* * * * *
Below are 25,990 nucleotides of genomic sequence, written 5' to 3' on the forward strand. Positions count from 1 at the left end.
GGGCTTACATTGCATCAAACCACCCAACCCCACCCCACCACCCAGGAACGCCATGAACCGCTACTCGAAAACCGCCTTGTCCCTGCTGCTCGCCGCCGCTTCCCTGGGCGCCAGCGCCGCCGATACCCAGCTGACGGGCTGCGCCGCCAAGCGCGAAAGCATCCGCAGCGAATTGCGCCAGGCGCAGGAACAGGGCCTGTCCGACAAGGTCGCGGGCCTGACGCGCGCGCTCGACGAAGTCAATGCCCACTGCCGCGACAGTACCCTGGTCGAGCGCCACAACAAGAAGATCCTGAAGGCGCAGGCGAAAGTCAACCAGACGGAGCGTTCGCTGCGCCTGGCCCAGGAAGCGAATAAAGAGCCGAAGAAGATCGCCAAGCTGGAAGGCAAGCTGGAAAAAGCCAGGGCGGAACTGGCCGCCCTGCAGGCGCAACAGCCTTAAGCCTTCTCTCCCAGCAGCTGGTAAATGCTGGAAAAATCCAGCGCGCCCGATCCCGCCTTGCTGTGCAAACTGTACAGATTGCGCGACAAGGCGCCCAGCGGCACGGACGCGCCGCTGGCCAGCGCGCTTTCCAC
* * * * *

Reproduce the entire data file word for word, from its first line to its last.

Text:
Below are 25,990 nucleotides of genomic sequence, written 5' to 3' on the forward strand. Positions count from 1 at the left end.
GGGCTTACATTGCATCAAACCACCCAACCCCACCCCACCACCCAGGAACGCCATGAACCGCTACTCGAAAACCGCCTTGTCCCTGCTGCTCGCCGCCGCTTCCCTGGGCGCCAGCGCCGCCGATACCCAGCTGACGGGCTGCGCCGCCAAGCGCGAAAGCATCCGCAGCGAATTGCGCCAGGCGCAGGAACAGGGCCTGTCCGACAAGGTCGCGGGCCTGACGCGCGCGCTCGACGAAGTCAATGCCCACTGCCGCGACAGTACCCTGGTCGAGCGCCACAACAAGAAGATCCTGAAGGCGCAGGCGAAAGTCAACCAGACGGAGCGTTCGCTGCGCCTGGCCCAGGAAGCGAATAAAGAGCCGAAGAAGATCGCCAAGCTGGAAGGCAAGCTGGAAAAAGCCAGGGCGGAACTGGCCGCCCTGCAGGCGCAACAGCCTTAAGCCTTCTCTCCCAGCAGCTGGTAAATGCTGGAAAAATCCAGCGCGCCCGATCCCGCCTTGCTGTGCAAACTGTACAGATTGCGCGACAAGGCGCCCAGCGGCACGGACGCGCCGCTGGCCAGCGCGCTTTCCAC